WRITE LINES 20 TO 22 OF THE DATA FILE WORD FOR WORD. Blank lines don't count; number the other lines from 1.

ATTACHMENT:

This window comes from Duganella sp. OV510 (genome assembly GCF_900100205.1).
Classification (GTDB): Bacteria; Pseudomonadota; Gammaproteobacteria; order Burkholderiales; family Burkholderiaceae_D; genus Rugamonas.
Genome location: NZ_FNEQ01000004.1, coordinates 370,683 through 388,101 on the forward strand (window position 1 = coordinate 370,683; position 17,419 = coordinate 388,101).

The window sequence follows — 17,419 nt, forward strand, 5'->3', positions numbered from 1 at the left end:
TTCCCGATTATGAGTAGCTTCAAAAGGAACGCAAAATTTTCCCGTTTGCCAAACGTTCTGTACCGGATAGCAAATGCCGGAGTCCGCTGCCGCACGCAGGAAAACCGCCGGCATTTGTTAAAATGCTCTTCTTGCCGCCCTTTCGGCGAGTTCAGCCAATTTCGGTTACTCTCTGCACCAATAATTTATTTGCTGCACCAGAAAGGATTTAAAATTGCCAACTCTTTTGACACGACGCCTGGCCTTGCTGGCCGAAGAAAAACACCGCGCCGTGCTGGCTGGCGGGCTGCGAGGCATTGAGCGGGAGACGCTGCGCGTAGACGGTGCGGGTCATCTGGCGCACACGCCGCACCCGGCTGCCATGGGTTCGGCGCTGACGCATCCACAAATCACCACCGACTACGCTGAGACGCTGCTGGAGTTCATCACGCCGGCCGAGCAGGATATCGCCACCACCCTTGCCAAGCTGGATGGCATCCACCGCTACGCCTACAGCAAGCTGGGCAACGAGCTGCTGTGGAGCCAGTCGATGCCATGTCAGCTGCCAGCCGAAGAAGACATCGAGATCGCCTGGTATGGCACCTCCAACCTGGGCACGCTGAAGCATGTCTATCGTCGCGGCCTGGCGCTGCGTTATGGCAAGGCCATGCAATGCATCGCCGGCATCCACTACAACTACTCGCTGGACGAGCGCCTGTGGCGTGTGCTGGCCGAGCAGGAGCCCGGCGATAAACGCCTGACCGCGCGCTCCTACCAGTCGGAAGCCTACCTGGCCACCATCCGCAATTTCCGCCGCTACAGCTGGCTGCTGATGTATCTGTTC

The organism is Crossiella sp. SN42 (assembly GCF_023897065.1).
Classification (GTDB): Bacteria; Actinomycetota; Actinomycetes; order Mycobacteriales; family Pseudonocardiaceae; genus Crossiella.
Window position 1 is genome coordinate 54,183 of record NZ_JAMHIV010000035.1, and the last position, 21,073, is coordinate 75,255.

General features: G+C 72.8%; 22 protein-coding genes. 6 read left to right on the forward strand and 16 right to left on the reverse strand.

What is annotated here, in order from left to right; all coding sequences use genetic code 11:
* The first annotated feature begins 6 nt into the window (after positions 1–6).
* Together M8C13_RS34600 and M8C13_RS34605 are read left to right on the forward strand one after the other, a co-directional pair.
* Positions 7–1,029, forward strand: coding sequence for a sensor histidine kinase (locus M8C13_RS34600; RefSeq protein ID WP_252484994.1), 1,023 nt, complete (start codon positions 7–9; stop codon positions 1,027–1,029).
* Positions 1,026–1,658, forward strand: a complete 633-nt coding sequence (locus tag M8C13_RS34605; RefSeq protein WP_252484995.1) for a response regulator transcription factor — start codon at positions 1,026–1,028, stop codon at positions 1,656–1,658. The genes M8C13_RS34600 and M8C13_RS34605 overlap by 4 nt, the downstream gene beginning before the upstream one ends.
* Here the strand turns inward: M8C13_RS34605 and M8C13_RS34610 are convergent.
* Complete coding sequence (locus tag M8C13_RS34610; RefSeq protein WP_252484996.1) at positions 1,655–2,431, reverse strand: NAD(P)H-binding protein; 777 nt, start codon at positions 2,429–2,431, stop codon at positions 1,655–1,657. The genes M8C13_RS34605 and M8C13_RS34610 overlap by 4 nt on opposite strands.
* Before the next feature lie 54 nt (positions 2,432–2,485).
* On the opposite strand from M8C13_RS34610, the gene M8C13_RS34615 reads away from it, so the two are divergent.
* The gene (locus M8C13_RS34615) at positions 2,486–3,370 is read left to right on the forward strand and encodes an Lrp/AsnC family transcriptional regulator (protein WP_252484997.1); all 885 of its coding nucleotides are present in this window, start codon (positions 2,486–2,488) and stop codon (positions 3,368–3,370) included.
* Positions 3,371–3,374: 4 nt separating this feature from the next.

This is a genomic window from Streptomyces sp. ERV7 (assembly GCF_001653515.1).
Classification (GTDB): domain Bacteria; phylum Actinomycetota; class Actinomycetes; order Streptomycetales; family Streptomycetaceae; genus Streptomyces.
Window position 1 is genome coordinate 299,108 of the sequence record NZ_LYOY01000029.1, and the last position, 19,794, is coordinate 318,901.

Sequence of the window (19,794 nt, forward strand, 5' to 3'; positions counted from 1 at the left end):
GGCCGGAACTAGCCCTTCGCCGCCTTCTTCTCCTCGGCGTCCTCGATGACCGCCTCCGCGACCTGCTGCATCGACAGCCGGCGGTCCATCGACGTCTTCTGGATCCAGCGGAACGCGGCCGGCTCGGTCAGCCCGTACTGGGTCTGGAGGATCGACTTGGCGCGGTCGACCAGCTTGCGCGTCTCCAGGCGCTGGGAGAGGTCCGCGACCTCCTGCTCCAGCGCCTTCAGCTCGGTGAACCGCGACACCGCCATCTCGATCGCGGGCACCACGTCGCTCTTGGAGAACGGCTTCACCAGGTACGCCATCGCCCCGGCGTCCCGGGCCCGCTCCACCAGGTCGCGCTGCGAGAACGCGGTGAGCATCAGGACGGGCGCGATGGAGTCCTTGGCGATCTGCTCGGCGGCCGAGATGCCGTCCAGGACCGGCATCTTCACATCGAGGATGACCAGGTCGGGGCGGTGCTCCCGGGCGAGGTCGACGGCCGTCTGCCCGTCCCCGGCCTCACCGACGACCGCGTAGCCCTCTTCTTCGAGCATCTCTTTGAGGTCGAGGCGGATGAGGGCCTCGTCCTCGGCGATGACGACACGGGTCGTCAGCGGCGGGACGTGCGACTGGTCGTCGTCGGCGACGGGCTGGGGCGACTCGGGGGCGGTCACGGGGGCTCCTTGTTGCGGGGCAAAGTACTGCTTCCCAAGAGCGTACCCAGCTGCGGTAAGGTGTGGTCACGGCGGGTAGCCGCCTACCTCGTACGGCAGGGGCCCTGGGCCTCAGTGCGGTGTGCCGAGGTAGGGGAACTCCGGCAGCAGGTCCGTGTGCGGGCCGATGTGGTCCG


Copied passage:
* Positions 3,371–3,374: 4 nt separating this feature from the next.

This is a genomic window from Streptomyces sp. ERV7 (assembly GCF_001653515.1).
Classification (GTDB): domain Bacteria; phylum Actinomycetota; class Actinomycetes; order Streptomycetales; family Streptomycetaceae; genus Streptomyces.